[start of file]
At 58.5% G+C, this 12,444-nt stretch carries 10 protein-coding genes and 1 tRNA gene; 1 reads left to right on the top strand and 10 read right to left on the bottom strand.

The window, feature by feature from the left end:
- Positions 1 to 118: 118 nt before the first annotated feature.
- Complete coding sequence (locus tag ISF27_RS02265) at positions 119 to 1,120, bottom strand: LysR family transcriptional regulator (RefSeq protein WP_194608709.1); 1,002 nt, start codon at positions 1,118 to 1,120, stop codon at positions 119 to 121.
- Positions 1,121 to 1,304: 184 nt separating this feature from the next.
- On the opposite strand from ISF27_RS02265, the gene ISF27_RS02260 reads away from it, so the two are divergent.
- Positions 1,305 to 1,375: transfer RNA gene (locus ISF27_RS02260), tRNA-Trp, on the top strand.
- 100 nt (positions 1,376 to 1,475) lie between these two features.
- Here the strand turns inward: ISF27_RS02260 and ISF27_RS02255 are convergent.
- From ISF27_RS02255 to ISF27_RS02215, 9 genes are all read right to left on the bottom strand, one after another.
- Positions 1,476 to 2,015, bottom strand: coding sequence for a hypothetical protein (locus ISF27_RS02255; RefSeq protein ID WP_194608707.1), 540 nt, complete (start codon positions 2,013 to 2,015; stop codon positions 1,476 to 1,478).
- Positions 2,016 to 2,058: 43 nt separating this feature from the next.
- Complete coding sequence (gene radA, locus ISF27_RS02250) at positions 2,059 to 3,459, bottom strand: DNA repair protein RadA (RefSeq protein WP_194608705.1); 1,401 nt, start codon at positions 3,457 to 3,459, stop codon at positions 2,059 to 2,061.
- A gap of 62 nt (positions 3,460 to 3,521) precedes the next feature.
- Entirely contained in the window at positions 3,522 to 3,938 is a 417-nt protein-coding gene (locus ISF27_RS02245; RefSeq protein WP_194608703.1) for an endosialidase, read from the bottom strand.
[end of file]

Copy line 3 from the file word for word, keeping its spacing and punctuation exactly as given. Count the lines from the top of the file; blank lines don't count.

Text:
- Positions 1 to 118: 118 nt before the first annotated feature.